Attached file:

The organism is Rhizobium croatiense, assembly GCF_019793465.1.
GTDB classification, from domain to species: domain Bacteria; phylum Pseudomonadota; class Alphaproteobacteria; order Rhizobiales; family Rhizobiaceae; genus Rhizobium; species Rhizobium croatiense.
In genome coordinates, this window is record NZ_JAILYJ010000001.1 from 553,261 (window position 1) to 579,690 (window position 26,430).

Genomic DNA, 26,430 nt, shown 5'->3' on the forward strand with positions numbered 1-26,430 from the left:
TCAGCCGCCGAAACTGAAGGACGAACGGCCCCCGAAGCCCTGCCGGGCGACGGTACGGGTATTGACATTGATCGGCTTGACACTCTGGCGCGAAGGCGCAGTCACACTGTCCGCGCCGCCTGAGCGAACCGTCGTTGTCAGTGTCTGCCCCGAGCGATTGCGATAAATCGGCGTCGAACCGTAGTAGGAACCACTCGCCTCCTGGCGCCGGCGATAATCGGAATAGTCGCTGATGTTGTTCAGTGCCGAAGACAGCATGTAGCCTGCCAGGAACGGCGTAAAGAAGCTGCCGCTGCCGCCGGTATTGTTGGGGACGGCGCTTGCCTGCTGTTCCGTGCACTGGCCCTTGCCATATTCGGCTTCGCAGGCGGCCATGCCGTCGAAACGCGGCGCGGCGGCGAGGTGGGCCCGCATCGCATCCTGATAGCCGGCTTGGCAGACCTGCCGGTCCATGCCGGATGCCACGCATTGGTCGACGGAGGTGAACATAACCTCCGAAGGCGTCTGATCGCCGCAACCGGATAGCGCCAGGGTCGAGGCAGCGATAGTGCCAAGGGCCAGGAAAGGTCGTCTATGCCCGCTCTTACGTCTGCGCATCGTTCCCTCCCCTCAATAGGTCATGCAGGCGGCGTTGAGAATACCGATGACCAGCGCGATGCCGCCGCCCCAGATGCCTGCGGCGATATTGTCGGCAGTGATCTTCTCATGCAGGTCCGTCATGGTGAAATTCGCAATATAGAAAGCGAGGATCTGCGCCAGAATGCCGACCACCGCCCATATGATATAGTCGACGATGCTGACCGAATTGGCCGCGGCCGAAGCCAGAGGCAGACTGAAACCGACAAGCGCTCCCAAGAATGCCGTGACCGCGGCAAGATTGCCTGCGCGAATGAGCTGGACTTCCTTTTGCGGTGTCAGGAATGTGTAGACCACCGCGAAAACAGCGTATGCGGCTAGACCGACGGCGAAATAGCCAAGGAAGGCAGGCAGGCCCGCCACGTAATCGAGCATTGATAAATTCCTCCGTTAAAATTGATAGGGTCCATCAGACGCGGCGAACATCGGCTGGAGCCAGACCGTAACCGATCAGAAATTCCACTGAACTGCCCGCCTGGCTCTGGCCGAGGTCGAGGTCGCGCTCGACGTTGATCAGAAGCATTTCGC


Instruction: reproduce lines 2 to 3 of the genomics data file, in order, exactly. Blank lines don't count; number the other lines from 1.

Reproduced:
GTDB classification, from domain to species: domain Bacteria; phylum Pseudomonadota; class Alphaproteobacteria; order Rhizobiales; family Rhizobiaceae; genus Rhizobium; species Rhizobium croatiense.
In genome coordinates, this window is record NZ_JAILYJ010000001.1 from 553,261 (window position 1) to 579,690 (window position 26,430).